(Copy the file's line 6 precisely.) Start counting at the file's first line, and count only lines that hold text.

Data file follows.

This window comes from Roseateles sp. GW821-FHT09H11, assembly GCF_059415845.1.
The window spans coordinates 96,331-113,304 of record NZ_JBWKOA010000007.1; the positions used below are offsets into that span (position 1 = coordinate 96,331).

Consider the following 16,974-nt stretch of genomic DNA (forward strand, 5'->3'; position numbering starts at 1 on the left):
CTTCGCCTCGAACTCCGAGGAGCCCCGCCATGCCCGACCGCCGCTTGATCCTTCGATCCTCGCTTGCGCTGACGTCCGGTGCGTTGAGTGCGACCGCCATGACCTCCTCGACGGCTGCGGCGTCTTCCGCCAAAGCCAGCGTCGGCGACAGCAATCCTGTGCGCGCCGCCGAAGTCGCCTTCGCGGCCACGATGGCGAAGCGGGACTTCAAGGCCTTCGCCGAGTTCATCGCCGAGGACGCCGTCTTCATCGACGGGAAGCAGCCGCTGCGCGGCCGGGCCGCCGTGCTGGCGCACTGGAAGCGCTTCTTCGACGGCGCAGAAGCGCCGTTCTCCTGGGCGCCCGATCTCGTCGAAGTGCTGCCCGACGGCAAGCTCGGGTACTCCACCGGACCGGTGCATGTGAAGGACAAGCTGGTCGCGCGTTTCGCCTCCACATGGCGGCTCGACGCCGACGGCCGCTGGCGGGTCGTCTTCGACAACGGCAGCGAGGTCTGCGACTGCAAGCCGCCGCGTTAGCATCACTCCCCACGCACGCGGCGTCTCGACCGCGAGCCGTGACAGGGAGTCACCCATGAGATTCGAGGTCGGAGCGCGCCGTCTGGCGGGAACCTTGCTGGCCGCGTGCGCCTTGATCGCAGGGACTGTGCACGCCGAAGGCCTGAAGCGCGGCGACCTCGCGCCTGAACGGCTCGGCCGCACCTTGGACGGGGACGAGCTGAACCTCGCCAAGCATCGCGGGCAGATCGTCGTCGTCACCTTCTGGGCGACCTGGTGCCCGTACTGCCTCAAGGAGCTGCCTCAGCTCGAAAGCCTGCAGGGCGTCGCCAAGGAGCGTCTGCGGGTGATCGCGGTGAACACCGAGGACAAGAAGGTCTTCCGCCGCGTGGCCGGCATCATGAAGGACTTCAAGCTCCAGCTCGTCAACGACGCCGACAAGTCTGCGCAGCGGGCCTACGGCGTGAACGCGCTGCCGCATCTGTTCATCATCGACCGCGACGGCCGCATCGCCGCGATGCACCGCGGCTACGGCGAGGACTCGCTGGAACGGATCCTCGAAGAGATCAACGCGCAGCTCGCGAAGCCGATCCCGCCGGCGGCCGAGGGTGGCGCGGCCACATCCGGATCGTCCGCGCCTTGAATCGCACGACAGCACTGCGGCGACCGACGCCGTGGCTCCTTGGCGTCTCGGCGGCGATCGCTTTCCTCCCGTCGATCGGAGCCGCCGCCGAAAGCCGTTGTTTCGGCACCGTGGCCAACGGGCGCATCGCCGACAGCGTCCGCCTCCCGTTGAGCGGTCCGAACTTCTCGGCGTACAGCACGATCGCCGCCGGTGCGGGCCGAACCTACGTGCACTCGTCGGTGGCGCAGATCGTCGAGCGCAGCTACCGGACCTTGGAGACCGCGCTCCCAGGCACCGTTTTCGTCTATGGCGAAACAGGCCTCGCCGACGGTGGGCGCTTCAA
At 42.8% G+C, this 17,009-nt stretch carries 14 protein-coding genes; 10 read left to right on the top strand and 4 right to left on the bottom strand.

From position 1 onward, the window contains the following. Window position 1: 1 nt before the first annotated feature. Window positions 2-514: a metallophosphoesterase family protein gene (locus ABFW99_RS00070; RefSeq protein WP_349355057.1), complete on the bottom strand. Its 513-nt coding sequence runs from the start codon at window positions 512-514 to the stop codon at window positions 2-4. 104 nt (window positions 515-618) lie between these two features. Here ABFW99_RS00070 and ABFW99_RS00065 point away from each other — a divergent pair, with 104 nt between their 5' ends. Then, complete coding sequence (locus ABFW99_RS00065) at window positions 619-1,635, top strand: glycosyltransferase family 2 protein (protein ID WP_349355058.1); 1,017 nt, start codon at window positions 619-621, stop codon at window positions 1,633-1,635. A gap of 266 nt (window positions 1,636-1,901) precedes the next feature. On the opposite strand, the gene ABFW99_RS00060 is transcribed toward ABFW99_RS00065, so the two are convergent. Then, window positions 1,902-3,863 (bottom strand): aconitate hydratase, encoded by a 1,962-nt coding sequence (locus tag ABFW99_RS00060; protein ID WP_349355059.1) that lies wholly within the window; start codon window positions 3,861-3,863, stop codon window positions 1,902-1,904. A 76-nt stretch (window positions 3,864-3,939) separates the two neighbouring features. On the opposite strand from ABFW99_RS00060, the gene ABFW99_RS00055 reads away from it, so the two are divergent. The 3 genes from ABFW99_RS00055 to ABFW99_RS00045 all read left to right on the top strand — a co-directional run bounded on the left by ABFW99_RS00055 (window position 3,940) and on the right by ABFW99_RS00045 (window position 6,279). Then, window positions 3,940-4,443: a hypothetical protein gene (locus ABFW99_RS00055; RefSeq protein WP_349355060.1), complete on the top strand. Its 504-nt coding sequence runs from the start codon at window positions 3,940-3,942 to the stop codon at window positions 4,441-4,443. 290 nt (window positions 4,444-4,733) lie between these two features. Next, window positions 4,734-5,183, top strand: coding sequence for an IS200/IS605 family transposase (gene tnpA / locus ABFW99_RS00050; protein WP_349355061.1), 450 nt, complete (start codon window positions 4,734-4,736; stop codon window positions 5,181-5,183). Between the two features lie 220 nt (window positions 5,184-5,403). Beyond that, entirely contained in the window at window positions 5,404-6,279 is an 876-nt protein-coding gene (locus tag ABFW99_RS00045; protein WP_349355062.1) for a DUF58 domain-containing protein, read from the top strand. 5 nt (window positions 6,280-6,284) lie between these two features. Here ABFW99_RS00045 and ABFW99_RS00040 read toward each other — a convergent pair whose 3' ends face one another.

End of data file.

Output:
From position 1 onward, the window contains the following. Window position 1: 1 nt before the first annotated feature. Window positions 2-514: a metallophosphoesterase family protein gene (locus ABFW99_RS00070; RefSeq protein WP_349355057.1), complete on the bottom strand. Its 513-nt coding sequence runs from the start codon at window positions 512-514 to the stop codon at window positions 2-4. 104 nt (window positions 515-618) lie between these two features. Here ABFW99_RS00070 and ABFW99_RS00065 point away from each other — a divergent pair, with 104 nt between their 5' ends. Then, complete coding sequence (locus ABFW99_RS00065) at window positions 619-1,635, top strand: glycosyltransferase family 2 protein (protein ID WP_349355058.1); 1,017 nt, start codon at window positions 619-621, stop codon at window positions 1,633-1,635. A gap of 266 nt (window positions 1,636-1,901) precedes the next feature. On the opposite strand, the gene ABFW99_RS00060 is transcribed toward ABFW99_RS00065, so the two are convergent. Then, window positions 1,902-3,863 (bottom strand): aconitate hydratase, encoded by a 1,962-nt coding sequence (locus tag ABFW99_RS00060; protein ID WP_349355059.1) that lies wholly within the window; start codon window positions 3,861-3,863, stop codon window positions 1,902-1,904. A 76-nt stretch (window positions 3,864-3,939) separates the two neighbouring features. On the opposite strand from ABFW99_RS00060, the gene ABFW99_RS00055 reads away from it, so the two are divergent. The 3 genes from ABFW99_RS00055 to ABFW99_RS00045 all read left to right on the top strand — a co-directional run bounded on the left by ABFW99_RS00055 (window position 3,940) and on the right by ABFW99_RS00045 (window position 6,279). Then, window positions 3,940-4,443: a hypothetical protein gene (locus ABFW99_RS00055; RefSeq protein WP_349355060.1), complete on the top strand. Its 504-nt coding sequence runs from the start codon at window positions 3,940-3,942 to the stop codon at window positions 4,441-4,443. 290 nt (window positions 4,444-4,733) lie between these two features. Next, window positions 4,734-5,183, top strand: coding sequence for an IS200/IS605 family transposase (gene tnpA / locus ABFW99_RS00050; protein WP_349355061.1), 450 nt, complete (start codon window positions 4,734-4,736; stop codon window positions 5,181-5,183). Between the two features lie 220 nt (window positions 5,184-5,403). Beyond that, entirely contained in the window at window positions 5,404-6,279 is an 876-nt protein-coding gene (locus tag ABFW99_RS00045; protein WP_349355062.1) for a DUF58 domain-containing protein, read from the top strand. 5 nt (window positions 6,280-6,284) lie between these two features. Here ABFW99_RS00045 and ABFW99_RS00040 read toward each other — a convergent pair whose 3' ends face one another.